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Biomedical Engineering is Coming into Its Own

By Peterson's Staff updated on Monday, February 03, 2014
Previously viewed as a cross-disciplinary field, biomedical engineering is emerging as a stand-alone discipline. In the past, those who were trained in medicine and those who were trained in engineering would collaborate in order to bring innovations in diagnosis, monitoring, and treatment. Today, biomedical engineering is viewed as an independent disciple and a larger number of schools are offering degrees specifically in biomedical engineering from undergraduate through PhD. Innovations in biomedical engineering can be found in all specialties of medicine, including cardiology, oncology, and the development of new pharmaceuticals. Biomedical engineers have been especially important in the development of medical devices and medical imaging.

In order to create these advances and refinements, biomedical engineers need to have a strong understanding of both living systems and technology. By definition, biomedical engineering is an applied science, so biomedical engineers need to be able to create technologies that improve people’s quality of life. A biomedical engineer might work only on one part of a project or might work on every phase of a project, from design to human trials, even including writing computer code.

Biomedical engineers typically begin working after earning their bachelor’s degree and then pursue a master’s degree or PhD as they progress in their career. Also, many schools have programs where students who have an undergraduate degree in a different field can earn a master’s degree in biomedical engineering. However, it is the quality of the school’s faculty and facilities that can make a major difference in your biomedical engineering training. For example, Florida Institute of Technology (FIT) offers students both its Harris Center computing facilities and designated lab areas so that students can work on individual and collaborative projects. FIT also has faculty who are fellows for the American Society of Laser Medicine and Surgery and the Institute of Electrical and Electronics Engineers (IEEE) as well as the president of the International Neural Network Society.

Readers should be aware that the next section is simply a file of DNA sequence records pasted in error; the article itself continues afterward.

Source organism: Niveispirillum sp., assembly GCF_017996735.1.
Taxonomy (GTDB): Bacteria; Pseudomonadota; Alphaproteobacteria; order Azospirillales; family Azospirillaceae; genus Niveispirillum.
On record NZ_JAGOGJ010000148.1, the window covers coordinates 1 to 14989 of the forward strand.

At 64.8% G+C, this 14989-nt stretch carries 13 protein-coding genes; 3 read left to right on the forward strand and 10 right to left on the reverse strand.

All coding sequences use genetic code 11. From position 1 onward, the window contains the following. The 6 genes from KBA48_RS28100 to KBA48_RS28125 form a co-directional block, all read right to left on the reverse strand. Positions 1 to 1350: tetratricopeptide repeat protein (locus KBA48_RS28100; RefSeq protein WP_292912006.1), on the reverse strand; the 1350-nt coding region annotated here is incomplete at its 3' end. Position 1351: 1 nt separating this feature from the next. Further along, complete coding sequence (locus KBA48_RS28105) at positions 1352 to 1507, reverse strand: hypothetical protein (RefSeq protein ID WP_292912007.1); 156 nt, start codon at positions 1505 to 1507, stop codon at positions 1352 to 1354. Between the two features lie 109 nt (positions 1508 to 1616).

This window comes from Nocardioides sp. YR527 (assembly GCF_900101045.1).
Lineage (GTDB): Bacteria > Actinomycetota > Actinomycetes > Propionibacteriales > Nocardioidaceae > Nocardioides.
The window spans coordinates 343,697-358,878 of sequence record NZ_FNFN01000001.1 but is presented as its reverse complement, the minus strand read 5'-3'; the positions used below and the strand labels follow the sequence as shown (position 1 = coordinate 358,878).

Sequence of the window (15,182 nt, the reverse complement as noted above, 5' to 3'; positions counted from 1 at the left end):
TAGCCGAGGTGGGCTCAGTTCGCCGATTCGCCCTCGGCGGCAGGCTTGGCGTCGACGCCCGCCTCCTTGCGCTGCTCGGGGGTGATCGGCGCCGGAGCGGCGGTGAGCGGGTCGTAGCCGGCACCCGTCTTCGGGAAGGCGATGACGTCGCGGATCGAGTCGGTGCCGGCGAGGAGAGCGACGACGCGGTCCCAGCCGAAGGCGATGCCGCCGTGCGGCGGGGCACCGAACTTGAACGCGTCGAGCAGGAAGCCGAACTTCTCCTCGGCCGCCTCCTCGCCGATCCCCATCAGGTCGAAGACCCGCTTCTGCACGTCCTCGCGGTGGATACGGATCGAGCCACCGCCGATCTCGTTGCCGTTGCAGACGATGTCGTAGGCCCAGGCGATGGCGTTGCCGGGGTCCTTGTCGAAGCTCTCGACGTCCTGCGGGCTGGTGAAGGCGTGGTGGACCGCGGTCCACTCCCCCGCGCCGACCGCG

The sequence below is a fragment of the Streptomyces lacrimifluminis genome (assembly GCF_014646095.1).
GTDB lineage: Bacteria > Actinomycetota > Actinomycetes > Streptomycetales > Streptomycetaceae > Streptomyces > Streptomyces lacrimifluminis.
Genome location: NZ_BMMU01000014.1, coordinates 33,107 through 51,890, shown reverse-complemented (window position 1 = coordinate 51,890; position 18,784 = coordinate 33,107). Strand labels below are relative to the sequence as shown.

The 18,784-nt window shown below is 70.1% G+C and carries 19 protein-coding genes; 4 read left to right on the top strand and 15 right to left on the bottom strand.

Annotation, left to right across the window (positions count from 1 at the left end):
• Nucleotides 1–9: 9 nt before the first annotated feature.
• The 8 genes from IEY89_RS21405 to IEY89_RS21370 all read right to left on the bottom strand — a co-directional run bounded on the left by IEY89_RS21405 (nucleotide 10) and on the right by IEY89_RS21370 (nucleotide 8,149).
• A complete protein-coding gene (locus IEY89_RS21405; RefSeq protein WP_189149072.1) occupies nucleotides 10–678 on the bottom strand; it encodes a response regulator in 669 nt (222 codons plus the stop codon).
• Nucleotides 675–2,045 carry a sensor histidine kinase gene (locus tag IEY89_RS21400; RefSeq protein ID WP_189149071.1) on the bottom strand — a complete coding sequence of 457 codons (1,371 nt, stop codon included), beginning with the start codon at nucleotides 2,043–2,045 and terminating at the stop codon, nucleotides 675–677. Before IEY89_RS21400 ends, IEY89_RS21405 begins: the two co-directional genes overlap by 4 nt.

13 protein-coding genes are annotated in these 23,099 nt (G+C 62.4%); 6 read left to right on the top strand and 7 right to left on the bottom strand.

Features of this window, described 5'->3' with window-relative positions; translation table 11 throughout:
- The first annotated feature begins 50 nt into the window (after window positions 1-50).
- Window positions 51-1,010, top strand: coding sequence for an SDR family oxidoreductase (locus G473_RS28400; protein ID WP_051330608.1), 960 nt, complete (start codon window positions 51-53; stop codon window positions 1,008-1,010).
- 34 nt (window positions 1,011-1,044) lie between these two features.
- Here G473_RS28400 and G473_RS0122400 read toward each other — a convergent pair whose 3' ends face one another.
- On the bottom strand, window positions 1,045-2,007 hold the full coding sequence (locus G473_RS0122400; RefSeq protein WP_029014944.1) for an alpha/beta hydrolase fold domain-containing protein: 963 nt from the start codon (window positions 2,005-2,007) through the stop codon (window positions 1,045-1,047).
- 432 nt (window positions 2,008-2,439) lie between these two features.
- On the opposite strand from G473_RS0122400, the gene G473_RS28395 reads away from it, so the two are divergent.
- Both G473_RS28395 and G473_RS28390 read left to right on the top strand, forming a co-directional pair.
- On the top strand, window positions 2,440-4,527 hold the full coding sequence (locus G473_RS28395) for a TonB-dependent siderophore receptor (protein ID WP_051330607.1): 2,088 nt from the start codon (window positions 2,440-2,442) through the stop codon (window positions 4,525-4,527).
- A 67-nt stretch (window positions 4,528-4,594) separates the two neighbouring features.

The potential for biomedical engineering to detect diseases early, monitor patients effectively, and restore health after an injury or illness is just beginning to be explored. The opportunities are limited only by the imagination and expertise of the biomedical engineers themselves. There is a high demand for biomedical engineers, but the first step is to find the right school for you. Before choosing on the basis of schools that are just well-known in general, take a look at those that are making strides within the field. While there are many popular schools that have great biomedical engineering programs, don’t overlook the hidden gems that are highly respected among biomedical engineers. 
 
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